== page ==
7. Set a Good Example for Your Kids

It’s important to remember that your children are watching you, and they’re learning from everything you do. 

If you’re not a drug user yourself, it’s even more crucial for them to see that you don’t approve of drugs or the people who use them. 

You should be open to discussing the topic of drugs with your kids rather than avoiding it entirely.

If one of your friends has recently started using drugs, don’t avoid bringing up their behavior around your children. 

The best way to teach them about drugs is by being honest about your own experiences and mistakes with them in a nonjudgmental way

—and if others have made mistakes as well (or even done something illegal), explain how this happened without judging them too harshly; this will help make sure they feel safe approaching you when they need help with anything relating to drugs in future years.


8. Know the Signs of Drug Abuse

  • If you’re worried that your child is using drugs, pay attention to their behavior.
  • Notice if they have a change in mood or attitude, especially if it’s sudden. They may become angry and depressed, or anxious and withdrawn. It’s important to keep in mind that your child’s emotions are not necessarily related to drug use; however, if you notice several changes in behavior over a short period—especially contrasting ones—it might be worth investigating further.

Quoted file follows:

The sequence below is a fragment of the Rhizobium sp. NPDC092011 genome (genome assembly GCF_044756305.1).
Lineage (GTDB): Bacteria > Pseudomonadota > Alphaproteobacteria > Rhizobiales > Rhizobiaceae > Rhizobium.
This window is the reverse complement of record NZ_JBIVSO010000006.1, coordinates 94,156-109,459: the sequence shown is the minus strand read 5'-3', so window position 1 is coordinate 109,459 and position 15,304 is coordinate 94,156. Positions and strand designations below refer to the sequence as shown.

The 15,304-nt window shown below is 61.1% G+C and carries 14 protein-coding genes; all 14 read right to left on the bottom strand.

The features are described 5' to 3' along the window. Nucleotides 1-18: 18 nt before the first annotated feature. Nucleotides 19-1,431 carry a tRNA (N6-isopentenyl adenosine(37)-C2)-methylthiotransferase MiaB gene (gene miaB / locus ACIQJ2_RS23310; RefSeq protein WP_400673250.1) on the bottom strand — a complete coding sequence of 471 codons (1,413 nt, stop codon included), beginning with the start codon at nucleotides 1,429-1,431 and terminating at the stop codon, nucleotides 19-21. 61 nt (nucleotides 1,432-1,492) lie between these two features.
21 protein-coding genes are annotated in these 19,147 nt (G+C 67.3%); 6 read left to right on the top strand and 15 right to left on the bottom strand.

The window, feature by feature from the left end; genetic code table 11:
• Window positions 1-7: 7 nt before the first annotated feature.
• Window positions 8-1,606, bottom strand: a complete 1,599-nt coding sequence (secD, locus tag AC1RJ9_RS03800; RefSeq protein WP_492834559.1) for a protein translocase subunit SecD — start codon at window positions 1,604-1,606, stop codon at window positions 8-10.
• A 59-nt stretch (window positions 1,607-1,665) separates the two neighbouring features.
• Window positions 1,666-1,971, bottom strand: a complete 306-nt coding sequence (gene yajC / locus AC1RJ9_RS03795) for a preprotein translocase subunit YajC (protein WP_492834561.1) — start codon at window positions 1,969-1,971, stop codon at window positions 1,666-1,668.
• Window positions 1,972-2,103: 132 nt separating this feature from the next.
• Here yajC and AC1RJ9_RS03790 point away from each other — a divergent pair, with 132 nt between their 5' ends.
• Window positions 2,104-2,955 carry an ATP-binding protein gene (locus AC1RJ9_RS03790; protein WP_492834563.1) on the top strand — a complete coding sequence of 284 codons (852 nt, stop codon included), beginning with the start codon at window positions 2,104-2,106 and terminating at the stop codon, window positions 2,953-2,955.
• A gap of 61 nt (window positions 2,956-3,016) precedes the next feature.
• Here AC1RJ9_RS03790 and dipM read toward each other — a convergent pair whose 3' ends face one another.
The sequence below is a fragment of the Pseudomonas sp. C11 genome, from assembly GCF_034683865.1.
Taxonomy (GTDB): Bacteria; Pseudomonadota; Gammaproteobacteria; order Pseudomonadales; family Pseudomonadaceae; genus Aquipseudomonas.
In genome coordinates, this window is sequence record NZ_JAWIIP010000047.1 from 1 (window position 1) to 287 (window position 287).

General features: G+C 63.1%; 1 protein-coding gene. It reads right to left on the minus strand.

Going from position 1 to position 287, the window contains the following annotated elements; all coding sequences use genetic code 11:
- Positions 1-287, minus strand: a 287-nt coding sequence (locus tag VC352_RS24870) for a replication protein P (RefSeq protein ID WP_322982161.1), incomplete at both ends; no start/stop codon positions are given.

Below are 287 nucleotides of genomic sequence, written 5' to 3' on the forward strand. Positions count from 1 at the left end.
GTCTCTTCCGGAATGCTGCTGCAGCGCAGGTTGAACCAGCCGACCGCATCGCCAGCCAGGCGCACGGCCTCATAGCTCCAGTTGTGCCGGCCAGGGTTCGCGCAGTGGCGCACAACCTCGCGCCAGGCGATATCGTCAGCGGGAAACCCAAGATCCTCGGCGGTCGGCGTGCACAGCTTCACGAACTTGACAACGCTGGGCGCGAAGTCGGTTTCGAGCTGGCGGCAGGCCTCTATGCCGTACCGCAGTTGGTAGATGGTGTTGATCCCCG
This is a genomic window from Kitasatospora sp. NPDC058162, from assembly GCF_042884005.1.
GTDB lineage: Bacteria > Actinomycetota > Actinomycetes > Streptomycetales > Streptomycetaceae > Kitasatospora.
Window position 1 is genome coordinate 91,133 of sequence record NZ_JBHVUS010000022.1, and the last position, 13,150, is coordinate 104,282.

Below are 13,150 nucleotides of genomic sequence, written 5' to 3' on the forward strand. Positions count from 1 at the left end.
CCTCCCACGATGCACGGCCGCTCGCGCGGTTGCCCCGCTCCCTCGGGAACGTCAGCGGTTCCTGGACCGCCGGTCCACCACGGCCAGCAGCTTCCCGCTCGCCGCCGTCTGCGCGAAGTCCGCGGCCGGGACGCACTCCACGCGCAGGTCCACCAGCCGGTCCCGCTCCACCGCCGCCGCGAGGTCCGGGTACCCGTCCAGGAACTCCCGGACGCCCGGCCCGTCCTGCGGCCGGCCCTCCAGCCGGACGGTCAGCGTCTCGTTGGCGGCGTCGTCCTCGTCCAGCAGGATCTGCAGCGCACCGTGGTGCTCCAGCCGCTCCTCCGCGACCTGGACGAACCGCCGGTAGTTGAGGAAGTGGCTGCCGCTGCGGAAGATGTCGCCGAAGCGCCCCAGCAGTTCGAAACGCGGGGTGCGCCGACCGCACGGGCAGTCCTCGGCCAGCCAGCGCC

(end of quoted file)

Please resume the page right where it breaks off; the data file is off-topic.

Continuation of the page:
• Be aware of changes in physical appearance (pigmentation around the nose, dark circles under the eyes). These could indicate that he/she has been taking something like cocaine or heroin (which are both injected into the bloodstream). Also, watch out for red eyes from smoking marijuana; this can sometimes make it hard for kids to stay awake at school when they’ve had only a few hours of sleep!


Recap: Having open and honest conversations with your kids about drugs can prevent teenagers from making bad decisions

Talking with your kids about drugs is important because it can help them avoid making bad decisions in the future. 

Kids need to know what types of drugs are available and what the consequences of drug abuse are—both short-term and long-term. 

You should also talk about how offering or providing drugs to someone else could affect their lives, as well as yours. 

Lastly, make sure you tell your children that even if they think they’re invincible or that nothing bad will ever happen to them when they use drugs, it’s not true!



Talking to your kids about drugs is an important step in preventing them from using illegal substances. 

If you’re worried about drug abuse, keep the lines of communication open and be honest about your own experiences with drugs and alcohol. 

Learn what drugs are available in your community so that you can discuss with your children how they might come across these substances or be affected by them. 

Finally, teach them the signs of drug abuse so they know when they need help! Hope the content of this article was helpful enough to help guide your children on the dangers of drug use.